Sydney pub families dig deep for charity

29 August, 2017 by Vanessa Cavasinni

By Vanessa Cavasinni, editor Australian Hotelier

In recent months, three of Sydney’s most established pub families held charity lunches, raising large sums for various not-for-profits.

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Yesterday, the Bayfields held their annual charity lunch at Dee Why Hotel, which raised a record $202,001. The family has been hosting the annual event for 17 years, and through their own generosity and those of suppliers have raised over $2.5 million in total for the Children’ Cancer Institute of Australia (CCIA). The CCIA aids research in treatments and cures for children’s cancers.

“The Bayfield family has been joined at the hip with us for 17 years now. We don’t have any other family doing this for us, and I would really have to think hard about another corporate partner who has been with us as long,” said Anne Johnston, head of fundraising and marketing for CCIA.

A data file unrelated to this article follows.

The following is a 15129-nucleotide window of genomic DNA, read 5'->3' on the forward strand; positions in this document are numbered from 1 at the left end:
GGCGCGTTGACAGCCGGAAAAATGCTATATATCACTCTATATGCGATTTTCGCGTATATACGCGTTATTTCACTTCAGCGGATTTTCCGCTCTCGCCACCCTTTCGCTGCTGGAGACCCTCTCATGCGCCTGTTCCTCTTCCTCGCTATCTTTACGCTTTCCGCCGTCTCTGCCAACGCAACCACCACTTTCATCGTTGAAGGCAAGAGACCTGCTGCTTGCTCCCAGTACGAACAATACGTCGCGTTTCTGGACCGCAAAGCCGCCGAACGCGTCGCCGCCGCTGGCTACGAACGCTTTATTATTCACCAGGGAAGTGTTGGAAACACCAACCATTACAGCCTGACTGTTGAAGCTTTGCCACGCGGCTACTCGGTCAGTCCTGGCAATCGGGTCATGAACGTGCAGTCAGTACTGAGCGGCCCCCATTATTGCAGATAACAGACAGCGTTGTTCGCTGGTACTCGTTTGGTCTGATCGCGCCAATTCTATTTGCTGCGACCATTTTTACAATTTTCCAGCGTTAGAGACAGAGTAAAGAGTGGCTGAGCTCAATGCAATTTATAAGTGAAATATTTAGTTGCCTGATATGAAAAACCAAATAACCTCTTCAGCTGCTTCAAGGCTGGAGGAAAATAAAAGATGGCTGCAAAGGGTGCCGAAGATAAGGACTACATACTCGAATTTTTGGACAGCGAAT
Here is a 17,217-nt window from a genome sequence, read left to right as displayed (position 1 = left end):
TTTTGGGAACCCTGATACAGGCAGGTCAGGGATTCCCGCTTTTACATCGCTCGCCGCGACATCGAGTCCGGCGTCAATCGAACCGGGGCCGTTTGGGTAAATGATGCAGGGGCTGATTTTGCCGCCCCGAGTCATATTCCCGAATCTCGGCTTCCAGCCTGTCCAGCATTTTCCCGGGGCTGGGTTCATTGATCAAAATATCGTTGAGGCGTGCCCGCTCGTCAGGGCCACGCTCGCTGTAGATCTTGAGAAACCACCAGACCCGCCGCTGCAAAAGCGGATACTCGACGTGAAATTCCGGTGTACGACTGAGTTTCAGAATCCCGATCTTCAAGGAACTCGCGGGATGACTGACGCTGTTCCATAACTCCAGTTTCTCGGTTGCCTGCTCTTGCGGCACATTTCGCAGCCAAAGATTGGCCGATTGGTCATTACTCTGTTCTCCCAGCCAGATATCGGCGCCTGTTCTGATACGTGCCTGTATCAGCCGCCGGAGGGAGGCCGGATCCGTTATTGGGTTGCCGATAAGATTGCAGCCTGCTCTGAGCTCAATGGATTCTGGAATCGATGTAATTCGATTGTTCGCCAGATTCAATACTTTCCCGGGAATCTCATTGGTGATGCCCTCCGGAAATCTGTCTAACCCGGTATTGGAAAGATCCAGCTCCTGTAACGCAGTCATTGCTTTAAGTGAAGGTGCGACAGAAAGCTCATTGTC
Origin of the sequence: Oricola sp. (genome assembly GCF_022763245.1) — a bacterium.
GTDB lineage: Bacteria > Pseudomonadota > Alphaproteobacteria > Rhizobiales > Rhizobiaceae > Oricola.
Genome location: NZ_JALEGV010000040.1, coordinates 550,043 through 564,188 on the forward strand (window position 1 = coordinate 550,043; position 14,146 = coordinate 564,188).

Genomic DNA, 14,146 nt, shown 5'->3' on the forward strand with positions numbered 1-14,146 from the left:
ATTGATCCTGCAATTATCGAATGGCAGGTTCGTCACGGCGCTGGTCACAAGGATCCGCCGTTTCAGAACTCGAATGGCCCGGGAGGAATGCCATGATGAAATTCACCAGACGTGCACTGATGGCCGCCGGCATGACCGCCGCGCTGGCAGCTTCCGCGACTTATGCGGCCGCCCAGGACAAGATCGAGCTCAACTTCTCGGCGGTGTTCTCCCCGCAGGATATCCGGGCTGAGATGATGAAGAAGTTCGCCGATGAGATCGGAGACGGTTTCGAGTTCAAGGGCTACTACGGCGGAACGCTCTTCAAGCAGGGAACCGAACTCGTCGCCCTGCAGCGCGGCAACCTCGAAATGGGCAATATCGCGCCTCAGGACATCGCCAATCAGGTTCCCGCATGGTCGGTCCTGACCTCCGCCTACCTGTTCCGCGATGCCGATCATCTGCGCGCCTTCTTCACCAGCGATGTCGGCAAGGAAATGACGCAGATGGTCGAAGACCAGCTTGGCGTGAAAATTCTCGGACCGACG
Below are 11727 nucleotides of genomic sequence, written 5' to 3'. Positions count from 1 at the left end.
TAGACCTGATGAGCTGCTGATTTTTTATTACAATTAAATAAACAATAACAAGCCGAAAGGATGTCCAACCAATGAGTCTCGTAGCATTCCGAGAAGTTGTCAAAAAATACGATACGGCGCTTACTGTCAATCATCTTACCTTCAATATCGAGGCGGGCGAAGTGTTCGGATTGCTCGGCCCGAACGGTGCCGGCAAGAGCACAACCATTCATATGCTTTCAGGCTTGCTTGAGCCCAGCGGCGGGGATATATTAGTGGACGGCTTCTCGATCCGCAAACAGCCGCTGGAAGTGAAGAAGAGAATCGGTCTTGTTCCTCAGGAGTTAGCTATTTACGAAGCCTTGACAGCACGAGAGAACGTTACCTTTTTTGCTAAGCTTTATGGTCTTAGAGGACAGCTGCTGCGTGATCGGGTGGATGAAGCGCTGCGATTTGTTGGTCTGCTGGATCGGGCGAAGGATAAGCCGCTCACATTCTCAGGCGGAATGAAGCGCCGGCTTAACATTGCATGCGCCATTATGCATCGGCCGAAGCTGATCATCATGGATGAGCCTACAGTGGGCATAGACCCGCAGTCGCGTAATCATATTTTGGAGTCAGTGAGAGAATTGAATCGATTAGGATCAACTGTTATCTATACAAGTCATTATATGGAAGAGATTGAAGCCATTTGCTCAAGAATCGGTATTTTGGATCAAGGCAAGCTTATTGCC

Both the Waughs and Shorts held rugby luncheons recently, with the lunch hosted by Martin Short at The Glenmore raising $60,000 for the Gidget Foundation, to support expectant and new parents suffering with perinatal anxiety and depression. Simone Short has been on the board of directors for the foundation for over a decade.

Public House Management Group, led by Mitchell Waugh, hosted its second annual charity lunch earlier this year at Bistro Moncur. The event raised $214,000 for the Palliative Care Unit at Sydney Children’s Hospital.

“Public House is committed to supporting the communities in which our hotels operate and I’m delighted that our annual Rugby Lunch has once again raised much needed funds for The Sydney Children’s Hospital, Randwick – Palliative Care Unit,” stated Waugh.

Wayne Bayfield was thankful to the suppliers who gave generously at yesterday’s event, several of whom have done so for many years.

“The support has been there all the way through. After these lunches I always thank the CEOs and MDs who have opened their wallets, and the response is always ‘It’s a fantastic cause, why wouldn’t we support it?’”

(l-r) Kaine, Sharon and Wayne Bayfield

(l-r) Kaine, Sharon and Wayne Bayfield